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Hendra virus outbreak in Australia Affecting Human Lives: a ‘One Health in Action’ example - Monday, May 31, 2010

Hendra virus outbreak in Australia Affecting Human Lives: a ‘One Health in Action’ example


In response to several News reports including Australia.To News on May 21, 2010 entitled “New research sheds light on Hendra virus” and a ProMED-mail article posted on the One Health Initiative website’s ProMED page May 24, 2010 entitled “HENDRA VIRUS - AUSTRALIA (04): (QUEENSLAND), HUMAN EXPOSURE” the One Health Initiative website requested from veterinarian Dr. Hume Field an updated News report.  Dr. Field is a prominent and valued One Health supporter/advocate living and working in Australia.


The following was graciously provided on May 30, 2010:


Queensland Government

Department of Employment, Economic Development and Innovation


May 2010


Hendra virus

Hume Field, BVSc, MSc, PhD, MACVS

Principal Veterinary Epidemiologist (Emerging Diseases), Biosecurity Queensland


Hendra virus was first described in September 1994, in a novel disease outbreak in horses in Australia. Twenty horses and two humans were infected on that occasion, resulting in the death of 13 horses and one human. A further thirteen incidents (some single-horse events, some multiple-horse events) have been identified to date, resulting in more than 40 confirmed equine cases and seven human cases (four of them fatal). Fruit bats of the genus Pteropus (colloquially known as flying foxes) are the natural host of the virus.


The most recent incident was confirmed on 20 May 2010, when Biosecurity Queensland confirmed a positive Hendra virus PCR result for a horse on a property in Tewantin, in south-east Queensland, Australia. The horse was humanely euthanized after a rapid clinical progression. A second (in-contact) horse on the property was clinically well and negative for Hendra virus in the first round of testing. The second horse will remain under quarantine until samples collected a minimum of two incubation periods after the last exposure opportunity are negative to all tests.


Animal health (Biosecurity Queensland) and public health (Queensland Health) agencies are responding jointly to the incident, and will continue to work with the horse owners, the attending veterinarian and local community.


The Biosecurity Queensland Emerging Diseases Research Group, led by veterinary epidemiologist Dr. Hume Field, is using infra-red cameras to record nocturnal interactions and behaviour in horses, bats and other nocturnal wildlife to better understand how Hendra virus is transmitted to horses. The group is also collecting pooled urine samples from fruit bat colonies in the vicinity as part of ongoing investigations into Hendra virus infection dynamics in bats.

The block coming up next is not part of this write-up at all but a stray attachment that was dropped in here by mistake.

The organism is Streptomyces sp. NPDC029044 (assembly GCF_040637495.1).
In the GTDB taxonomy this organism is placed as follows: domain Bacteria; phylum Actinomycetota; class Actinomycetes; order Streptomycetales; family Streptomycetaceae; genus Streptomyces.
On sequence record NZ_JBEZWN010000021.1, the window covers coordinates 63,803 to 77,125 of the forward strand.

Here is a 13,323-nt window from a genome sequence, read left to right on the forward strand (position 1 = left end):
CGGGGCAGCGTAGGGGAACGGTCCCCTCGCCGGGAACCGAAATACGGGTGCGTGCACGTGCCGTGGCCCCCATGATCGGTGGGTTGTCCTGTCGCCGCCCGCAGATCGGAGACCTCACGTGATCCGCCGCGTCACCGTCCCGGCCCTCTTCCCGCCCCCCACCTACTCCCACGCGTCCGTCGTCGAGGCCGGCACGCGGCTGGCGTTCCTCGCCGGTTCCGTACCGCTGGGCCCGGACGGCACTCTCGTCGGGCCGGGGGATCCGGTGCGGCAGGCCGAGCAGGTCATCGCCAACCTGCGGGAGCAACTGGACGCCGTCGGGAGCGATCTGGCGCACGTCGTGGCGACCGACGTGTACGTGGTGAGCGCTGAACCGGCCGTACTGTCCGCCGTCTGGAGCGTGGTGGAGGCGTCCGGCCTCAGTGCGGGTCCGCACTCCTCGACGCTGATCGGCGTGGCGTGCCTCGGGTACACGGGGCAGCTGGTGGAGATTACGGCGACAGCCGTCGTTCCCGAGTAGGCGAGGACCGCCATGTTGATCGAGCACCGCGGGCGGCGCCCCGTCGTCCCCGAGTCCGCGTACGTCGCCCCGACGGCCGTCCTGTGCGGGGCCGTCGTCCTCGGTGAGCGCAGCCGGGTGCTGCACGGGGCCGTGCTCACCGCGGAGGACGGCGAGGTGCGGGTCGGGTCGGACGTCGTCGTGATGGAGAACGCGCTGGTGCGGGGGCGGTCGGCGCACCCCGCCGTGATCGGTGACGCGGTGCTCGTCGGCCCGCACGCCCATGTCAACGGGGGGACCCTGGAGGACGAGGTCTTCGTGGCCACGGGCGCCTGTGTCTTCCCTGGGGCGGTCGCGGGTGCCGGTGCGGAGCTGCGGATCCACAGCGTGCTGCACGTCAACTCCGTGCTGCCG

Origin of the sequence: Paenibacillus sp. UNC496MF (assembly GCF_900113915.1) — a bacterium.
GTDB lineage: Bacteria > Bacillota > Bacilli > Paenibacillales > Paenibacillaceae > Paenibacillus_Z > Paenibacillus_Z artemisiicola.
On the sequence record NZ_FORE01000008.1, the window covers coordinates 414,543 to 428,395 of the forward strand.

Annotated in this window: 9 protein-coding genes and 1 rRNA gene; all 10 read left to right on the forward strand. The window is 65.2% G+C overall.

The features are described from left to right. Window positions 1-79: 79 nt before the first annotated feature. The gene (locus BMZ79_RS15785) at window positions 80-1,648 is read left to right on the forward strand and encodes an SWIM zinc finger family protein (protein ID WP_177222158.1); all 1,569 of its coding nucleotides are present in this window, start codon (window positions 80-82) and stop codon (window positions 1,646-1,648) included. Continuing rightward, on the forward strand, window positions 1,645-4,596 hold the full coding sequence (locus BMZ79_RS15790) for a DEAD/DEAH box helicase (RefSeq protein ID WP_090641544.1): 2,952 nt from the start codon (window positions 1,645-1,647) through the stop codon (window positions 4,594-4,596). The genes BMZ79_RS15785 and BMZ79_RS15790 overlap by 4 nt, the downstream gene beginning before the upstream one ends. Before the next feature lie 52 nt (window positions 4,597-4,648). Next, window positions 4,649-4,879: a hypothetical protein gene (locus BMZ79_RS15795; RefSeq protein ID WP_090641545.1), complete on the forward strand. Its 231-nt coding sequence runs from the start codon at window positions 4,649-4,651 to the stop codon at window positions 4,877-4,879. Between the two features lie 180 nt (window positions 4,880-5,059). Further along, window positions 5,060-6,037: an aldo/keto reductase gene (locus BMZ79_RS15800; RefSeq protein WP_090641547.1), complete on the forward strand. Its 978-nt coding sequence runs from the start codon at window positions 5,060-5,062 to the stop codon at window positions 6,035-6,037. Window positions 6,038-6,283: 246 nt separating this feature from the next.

There have been calls from individuals and groups in the community for culling of bats. The Biosecurity Queensland perspective is that culling is scientifically flawed and not the answer to the Hendra virus problem. Fruit bats are an important part of the natural system, promoting biodiversity and supporting the timber industry and nature-based recreation and tourism. Beyond this, it’s simply not feasible to cull bats – they are nomadic animals whose movements are driven by food availability – if you cull one location, animals will move in from another location to utilise the food resources. Indeed, culling is likely to be counter-productive and exacerbate virus excretion, firstly by further stressing bat populations, and secondly, the resultant ‘sink’ effect will result in increased population flux. Most importantly, culling is just not necessary; there are effective measures that people can take to mitigate the risks of infection transmission from bats to horses, and from horses to humans.


The website has up to date information on Hendra virus, including the latest version of the Guidelines for veterinarians handling potential Hendra virus infection in horses.

The One Health Initiative Website Welcomes … Worldwide One Health Submissions for Posting - Saturday, May 29, 2010

NOTICE (June 7, 2010):

 The One Health Initiative Website Welcomes …

 Worldwide One Health Submissions for Posting on:

· One Health News page

·Publications page

·Upcoming Events page

Comments and suggestions also appreciated...

 Please send to c/o Contents Manager

Cancer Surgeon and One Health Advocate Saves Human Lives - Monday, May 24, 2010

 Cancer Surgeon and One Health Advocate Saves Human Lives in Tampa, Florida (USA)

Prominent oncology surgeon and One Health supporter, Mokenge P. Malafa, MD has been saving lives at the H. Lee Moffitt Cancer Center & Research Institute in Tampa, Florida (USA) for years. Dr. Malafa is chair, department of gastrointestinal oncology, section head, pancreatic oncology and program leader, gastrointestinal tumor program at Moffitt.

On May 20, 2010, Bruce Kaplan, DVM, a successful high risk hepatocellular carcinoma surgical patient after five years presented his surgeon, Dr. Malafa with a copy of the landmark One Health book, Human-Animal Medicine – Clinical Approaches to Zoonoses, Toxicants and other Shared Health Risks by Yale Medical School’s  Peter M. Rabinowitz, MD, MPH and Florida State Department of Health’s Lisa A. Conti, DVM, MPH">

Dr. Mokenge Malafa, left, being presented with One Health textbook by his patient, Dr. Bruce Kaplan, right.
Dr. Kaplan, a retired veterinarian, is a member of the autonomous, pro bono One Health Initiative website team that manages the website’s contents.  Other One Health team members are Laura H. Kahn, MD, MPH, MPP, Thomas P. Monath, MD, and Jack Woodall, PhD.


ProMED-mail: A Valuable One Health Asset Worldwide - Tuesday, May 18, 2010

ProMED-mail: A Valuable One Health Asset Worldwide

“The costs of doing a poor job tracking infectious diseases as they move between animals and humans have been staggering over the last 60 years.  ProMED-mail (please see our ProMED page on this website) makes a valiant and remarkable effort to overcome this deficit.  A cadre of physicians, veterinarians and other health scientists participate.

Species-jumping pathogens have caused more than 65 percent of infectious disease outbreaks in the past six decades, and have racked up more than $200 billion in economic losses worldwide over the past 10 years, according to a report issued last year September by the U.S. Institute of Medicine (IOM) and the National Research Council.